Voters get out early

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By John Barnhart

    This year’s midterm election resulted in brisk voter turnout in both Bedford city precincts and in the county.

    “Tremendous! Great! It’s been really good,” said Zack Black, ward chief for the city ward that votes at the library.
    Black said that 257 people had voted there by 9 a.m. And, more were coming. There were two lines going to the door.
    The ward that votes at the Welcome Center had seen     208  voters  come  through  by 10 a.m.
    “Super, more than we expected,” commented John Slate, the ward chief at the Welcome Center. “I thought that there would be a lull after 9 a.m., but it’s been steady.”
    “When I came, cars were all the way around the drive,” said Bill Ross, chairman of Bedford’s electoral board. Ross said that he got there at 7:30 a.m.
    Ross, who is retired, planned to spend the day at the city’s two wards.
    According to Dewy Ashwell, who heads up the polling station at the Bedford County Public Service Authority office on Falling Creek Road, 246 voters had come through by 10:44 a.m. This accounted for 16 percent of the precinct’s registered voters.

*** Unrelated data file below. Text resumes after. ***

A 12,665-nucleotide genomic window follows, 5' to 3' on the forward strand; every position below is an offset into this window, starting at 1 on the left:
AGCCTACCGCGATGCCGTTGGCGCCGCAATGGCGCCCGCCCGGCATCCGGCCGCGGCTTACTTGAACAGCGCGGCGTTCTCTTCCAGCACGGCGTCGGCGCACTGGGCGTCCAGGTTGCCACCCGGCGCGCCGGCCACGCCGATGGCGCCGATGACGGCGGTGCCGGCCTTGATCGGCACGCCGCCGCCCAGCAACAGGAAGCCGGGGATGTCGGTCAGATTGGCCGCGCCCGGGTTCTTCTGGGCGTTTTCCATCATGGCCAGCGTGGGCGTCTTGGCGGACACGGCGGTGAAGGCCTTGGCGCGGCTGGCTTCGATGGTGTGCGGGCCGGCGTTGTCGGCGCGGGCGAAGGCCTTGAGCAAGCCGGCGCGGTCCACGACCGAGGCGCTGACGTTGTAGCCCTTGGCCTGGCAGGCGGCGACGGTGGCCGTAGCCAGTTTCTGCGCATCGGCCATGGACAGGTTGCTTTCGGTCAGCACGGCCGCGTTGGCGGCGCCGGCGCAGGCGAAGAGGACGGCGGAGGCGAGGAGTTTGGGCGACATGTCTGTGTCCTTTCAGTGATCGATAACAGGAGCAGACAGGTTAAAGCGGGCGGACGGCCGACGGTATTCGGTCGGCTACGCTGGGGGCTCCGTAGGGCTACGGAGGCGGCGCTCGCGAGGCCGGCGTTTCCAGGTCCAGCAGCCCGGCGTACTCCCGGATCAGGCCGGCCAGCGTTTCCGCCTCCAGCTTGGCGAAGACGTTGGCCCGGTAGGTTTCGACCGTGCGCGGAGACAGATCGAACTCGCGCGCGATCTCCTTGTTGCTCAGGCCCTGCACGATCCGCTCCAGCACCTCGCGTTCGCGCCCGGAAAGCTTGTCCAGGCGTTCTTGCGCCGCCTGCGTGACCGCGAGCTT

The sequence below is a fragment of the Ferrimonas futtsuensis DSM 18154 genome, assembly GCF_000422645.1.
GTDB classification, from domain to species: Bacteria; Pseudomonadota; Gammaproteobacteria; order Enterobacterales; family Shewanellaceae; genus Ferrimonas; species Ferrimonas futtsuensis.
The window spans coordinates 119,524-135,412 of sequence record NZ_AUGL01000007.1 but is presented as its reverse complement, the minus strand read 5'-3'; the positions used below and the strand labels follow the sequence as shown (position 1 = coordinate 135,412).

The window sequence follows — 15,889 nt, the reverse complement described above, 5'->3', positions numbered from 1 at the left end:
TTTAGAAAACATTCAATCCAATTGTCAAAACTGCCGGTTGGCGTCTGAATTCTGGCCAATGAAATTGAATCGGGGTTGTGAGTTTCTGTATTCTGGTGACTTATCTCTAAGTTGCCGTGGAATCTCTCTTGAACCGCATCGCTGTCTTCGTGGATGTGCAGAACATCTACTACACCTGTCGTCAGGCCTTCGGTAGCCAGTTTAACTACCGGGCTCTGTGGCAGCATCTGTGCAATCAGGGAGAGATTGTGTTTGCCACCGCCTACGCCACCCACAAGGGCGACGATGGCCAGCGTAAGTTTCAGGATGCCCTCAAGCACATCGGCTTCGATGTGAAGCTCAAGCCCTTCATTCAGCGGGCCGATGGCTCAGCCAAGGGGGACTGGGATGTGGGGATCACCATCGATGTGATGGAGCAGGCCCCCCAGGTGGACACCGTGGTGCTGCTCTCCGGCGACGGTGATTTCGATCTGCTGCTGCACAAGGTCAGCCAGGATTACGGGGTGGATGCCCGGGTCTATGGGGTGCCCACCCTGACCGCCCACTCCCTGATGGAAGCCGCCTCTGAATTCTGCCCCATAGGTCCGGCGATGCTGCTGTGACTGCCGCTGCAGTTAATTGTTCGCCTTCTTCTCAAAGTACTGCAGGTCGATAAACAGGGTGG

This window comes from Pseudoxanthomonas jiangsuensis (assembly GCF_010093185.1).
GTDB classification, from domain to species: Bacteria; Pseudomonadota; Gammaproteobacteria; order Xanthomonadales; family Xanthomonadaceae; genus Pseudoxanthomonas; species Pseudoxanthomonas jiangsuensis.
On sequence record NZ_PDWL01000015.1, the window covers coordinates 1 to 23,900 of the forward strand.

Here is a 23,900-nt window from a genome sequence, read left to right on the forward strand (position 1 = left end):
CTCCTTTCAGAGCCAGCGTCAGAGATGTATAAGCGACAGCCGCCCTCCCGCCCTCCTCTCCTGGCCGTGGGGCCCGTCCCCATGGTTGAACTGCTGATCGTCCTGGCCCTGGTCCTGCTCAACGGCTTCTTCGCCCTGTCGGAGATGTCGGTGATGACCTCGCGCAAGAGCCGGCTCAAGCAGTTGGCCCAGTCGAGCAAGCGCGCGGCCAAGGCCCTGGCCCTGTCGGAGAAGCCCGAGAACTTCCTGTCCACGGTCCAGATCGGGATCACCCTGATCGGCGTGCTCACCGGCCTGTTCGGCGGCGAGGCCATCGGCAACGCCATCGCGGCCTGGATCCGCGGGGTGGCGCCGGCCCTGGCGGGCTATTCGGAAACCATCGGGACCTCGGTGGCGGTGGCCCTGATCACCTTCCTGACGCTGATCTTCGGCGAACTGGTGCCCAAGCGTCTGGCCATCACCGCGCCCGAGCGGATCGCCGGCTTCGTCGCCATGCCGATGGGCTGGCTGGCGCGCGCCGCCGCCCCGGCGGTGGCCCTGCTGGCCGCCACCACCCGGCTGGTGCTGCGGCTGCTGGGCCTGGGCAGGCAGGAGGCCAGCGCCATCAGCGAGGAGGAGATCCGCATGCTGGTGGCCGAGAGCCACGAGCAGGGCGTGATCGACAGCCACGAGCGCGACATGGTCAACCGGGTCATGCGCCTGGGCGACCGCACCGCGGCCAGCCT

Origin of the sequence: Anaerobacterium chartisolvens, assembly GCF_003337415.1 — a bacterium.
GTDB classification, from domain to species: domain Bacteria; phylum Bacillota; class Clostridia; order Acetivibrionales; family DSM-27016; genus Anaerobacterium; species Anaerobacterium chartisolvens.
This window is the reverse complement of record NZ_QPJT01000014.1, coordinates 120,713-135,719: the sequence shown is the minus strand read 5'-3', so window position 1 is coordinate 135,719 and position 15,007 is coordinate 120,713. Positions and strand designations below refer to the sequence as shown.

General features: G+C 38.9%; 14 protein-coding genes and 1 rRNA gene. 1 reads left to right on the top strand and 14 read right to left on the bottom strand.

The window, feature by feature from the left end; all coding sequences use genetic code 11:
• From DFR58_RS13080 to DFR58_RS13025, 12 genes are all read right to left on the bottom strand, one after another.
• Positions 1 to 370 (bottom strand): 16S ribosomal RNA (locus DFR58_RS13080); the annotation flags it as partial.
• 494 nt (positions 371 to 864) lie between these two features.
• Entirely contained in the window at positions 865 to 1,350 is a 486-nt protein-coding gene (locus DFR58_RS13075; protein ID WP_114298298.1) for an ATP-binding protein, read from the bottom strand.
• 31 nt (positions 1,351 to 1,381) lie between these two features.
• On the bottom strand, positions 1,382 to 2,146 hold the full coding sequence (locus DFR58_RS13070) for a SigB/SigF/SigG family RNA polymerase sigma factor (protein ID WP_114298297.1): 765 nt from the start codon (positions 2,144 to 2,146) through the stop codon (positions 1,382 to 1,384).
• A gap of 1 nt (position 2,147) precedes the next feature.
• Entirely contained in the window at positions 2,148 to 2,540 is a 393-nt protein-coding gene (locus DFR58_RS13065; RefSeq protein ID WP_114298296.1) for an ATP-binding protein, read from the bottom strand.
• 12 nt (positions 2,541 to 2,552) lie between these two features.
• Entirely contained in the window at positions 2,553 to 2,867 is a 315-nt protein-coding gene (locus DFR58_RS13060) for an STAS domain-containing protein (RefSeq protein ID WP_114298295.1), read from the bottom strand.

People outside the polling place, who were passing out literature urging voters to cast ballots for particular candidates, noted the turnout.
    “They’ve been steady,” said Bill Toler, who was there to urge people to vote for Cheryl Toler, his daughter-in-law, who was running for the District 3 seat on the Bedford County School Board.
    “It’s been like this all morning,” he said, pointing to the cars pulling into the parking lot.
    This school board race, by the way, seems to be a friendly affair. Toler, and his wife, were having a friendly chat with a lady passing out literature supporting Brad Whorley, who is also seeking that seat.
    By 11:30 a.m. 537 voters had cast ballots at Liberty High School, according to May Markham, who was heading up that precinct. Markham said that precinct has 1,889 registered voters.
    Markham was getting some help from a few folks who are still too young to vote, but wanted to get involved.
    “We have high school students helping us,” she said.
    What brought voters out? Many routinely vote.
    “If you vote, you have the right to complain,” said Charles Hilson. Hilson said that it’s important to participate and have your say.
    Others mentioned something about this election in particular.
    “Just so we can get some things changed,” said William Overstreet, who brought his 4-year-old grandson, Jacob, with him.